An Apathetic Start To The Summer

21 06 2011

Early Summer Wash Out?

There is something about early Summer test matches that fails to excite anyone but the most hardened cricket fan. Here at the Compulsive Hooker we have been excited (you would hope so as we’re taking the time to write a blog about it), but the average cricket fan, certainly the average man and fair weather cricket supporter, seems to be so apathetic that the series may as well not have taken place.

Attendances were pretty poor throughout; the lack of ‘fair weather’ will of course have been a major factor perhaps above all; but there is the sneaking suspicion that unless England are playing Australia no one really cares.

This, we believe, is doing a major disservice to Sri Lanka. You would think that a side ranked 4th in the world would be enough to excite the cricketing public – especially as it comes on the back of a famous Ashes win – yet this hasn’t happened and it worries us.

The alleged reasons for this decline in interest are familiar to most cricket fans with diminishing quality being one of these and with it therefore the inference that Sri Lanka are not a good enough side to hold the cricketing public’s interest.

This Sri Lankan team is full of talent though, particularly in the batting and, barring a collapse of epic proportions at Cardiff, would probably have drawn the series – i.e. they remained reasonably competitive throughout. Yes England were the better side, yes the rain probably prevented a 2-0 scoreline but when in the past did this matter?

We are tempted once more to suggest that it is the scheduling rather than any lack of quality that is causing people to stay away. The argument that test cricket has dropped in standards, whilst maybe true, in our opinion would not be the key reason why the tests were poorly attended.

In the old days (those halcyon days of the ’90’s and early 2000’s) you knew where you were with a Summer. There would be an ODI series of 3-5 matches followed by a 5 or 6 test series spread out over the Summer. You knew that the ODI’s were merely an hors d’oeuvre and as such the simply whetted the appetite for the main event. Even in a Summer of two opponents it was structured in a way to ensure the tests were the main course.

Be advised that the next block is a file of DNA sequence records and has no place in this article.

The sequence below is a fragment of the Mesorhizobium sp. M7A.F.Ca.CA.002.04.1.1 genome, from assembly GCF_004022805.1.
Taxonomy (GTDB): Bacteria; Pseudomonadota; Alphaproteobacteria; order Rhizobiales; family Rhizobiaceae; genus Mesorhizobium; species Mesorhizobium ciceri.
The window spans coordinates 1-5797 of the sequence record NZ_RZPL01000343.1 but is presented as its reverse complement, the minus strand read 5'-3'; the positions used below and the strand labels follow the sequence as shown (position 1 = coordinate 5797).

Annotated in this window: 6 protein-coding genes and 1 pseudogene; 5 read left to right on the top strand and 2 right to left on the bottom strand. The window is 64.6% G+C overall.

These days  with the test series coming first and usually after the briefest of warm ups for the opposing team, the public simply aren’t ready for it. A friend of the Compulsive Hooker, who we would normally have counted on to know what is going on in the world of cricket, e-mailed us to say that the third test was on before he’d known the series had started. (He actually blamed us as our irregular output but that’s bye the bye.)

Of course the simple reason behind it is that the valuable nature of ODI’s to the coffers have made them the main event (at least in the eyes of the accountants) and so they are played later in the Summer. We’re pretty sure though that if you want to ensure test cricket’s primacy that quite the opposite needs to happen.



Elaborating on this standards argument slightly for a moment, we read a tweet the other day that also struck a chord with us. Essentially it said (and we are paraphrasing as we cannot remember who said it):

‘When, in the entire period of cricket’s history, has there ever been a situation when all the cricketing nations of the world were strong.’

People make reference (and we are guilty of this to an extent too) to Murali’s record minus his wickets against Bangladesh or Zimbabwe or perhaps to Mohammad Yousuf’s record minus his runs against those respective nations.

Yet no one ever argues the line that Wally Hammond’s record is somehow inflated by his 336 not out against New Zealand or his hundreds against India -both of whom were minnows of the game at the time.





3 responses

21 06 2011
James Parrett

I think you’re digging to deep into something that’s not there Brad.

I was at Lords on the Saturday of the 2nd Test – Lords, a proper test ground – on a boiling hot, sunny day. The ground was packed. We saw Matt Prior get his ton and then Dilshan showed himself as a class act as he dispatched some limited bowling to all parts. It was a great day’s cricket.

Playing cricket in Wales in May is stupid. It’s always going to be rained on. Also the match coincided with a rugby game involving some Welsh. It was bound to be poorly attended.

Although i’m all for the smaller grounds getting in on Test cricket, the Rose Bowl just doesn’t have the catchment to fill the week days of a Test. If these tests had been played at Headingly / E’baston / T Bridge / Oval and it had been sunny every day the cricket would have been good and the crowds would have attended.

I may be over-simplifying this, but that’s how i see it.

Roll on the tour!

21 06 2011
Reverse Swept Radio

I think the rain makes it difficult to judge how much appetite there was for this series. I do think that the terrible turnouts at Cardiff were almost entirely as result of the way in which the weather appeared to have killed the game.

I would suggest that the curse of these early summer series’ is that they always have the feeling of a warm-up; there is always a sense that the serious end of the summer is still to come.

22 06 2011

In one sentence at the end you have summed up what it took my 800 words to say! Cheers for commenting.

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